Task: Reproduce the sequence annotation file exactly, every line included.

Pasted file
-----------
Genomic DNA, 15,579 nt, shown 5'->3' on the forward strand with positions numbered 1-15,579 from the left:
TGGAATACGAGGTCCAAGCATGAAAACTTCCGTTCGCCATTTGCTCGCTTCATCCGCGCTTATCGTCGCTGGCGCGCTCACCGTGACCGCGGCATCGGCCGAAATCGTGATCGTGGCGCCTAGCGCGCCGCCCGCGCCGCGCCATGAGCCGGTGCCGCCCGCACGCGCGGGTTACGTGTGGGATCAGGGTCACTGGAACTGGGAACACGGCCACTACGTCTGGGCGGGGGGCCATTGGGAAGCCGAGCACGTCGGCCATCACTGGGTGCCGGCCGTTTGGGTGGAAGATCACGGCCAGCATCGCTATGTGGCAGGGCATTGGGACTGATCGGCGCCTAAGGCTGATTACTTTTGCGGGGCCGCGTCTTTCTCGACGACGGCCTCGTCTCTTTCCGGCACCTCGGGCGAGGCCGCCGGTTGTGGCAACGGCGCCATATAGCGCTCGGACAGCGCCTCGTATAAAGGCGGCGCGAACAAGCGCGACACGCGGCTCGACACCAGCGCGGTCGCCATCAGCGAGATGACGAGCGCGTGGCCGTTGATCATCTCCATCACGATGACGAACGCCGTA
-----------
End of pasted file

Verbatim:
Genomic DNA, 15,579 nt, shown 5'->3' on the forward strand with positions numbered 1-15,579 from the left:
TGGAATACGAGGTCCAAGCATGAAAACTTCCGTTCGCCATTTGCTCGCTTCATCCGCGCTTATCGTCGCTGGCGCGCTCACCGTGACCGCGGCATCGGCCGAAATCGTGATCGTGGCGCCTAGCGCGCCGCCCGCGCCGCGCCATGAGCCGGTGCCGCCCGCACGCGCGGGTTACGTGTGGGATCAGGGTCACTGGAACTGGGAACACGGCCACTACGTCTGGGCGGGGGGCCATTGGGAAGCCGAGCACGTCGGCCATCACTGGGTGCCGGCCGTTTGGGTGGAAGATCACGGCCAGCATCGCTATGTGGCAGGGCATTGGGACTGATCGGCGCCTAAGGCTGATTACTTTTGCGGGGCCGCGTCTTTCTCGACGACGGCCTCGTCTCTTTCCGGCACCTCGGGCGAGGCCGCCGGTTGTGGCAACGGCGCCATATAGCGCTCGGACAGCGCCTCGTATAAAGGCGGCGCGAACAAGCGCGACACGCGGCTCGACACCAGCGCGGTCGCCATCAGCGAGATGACGAGCGCGTGGCCGTTGATCATCTCCATCACGATGACGAACGCCGTA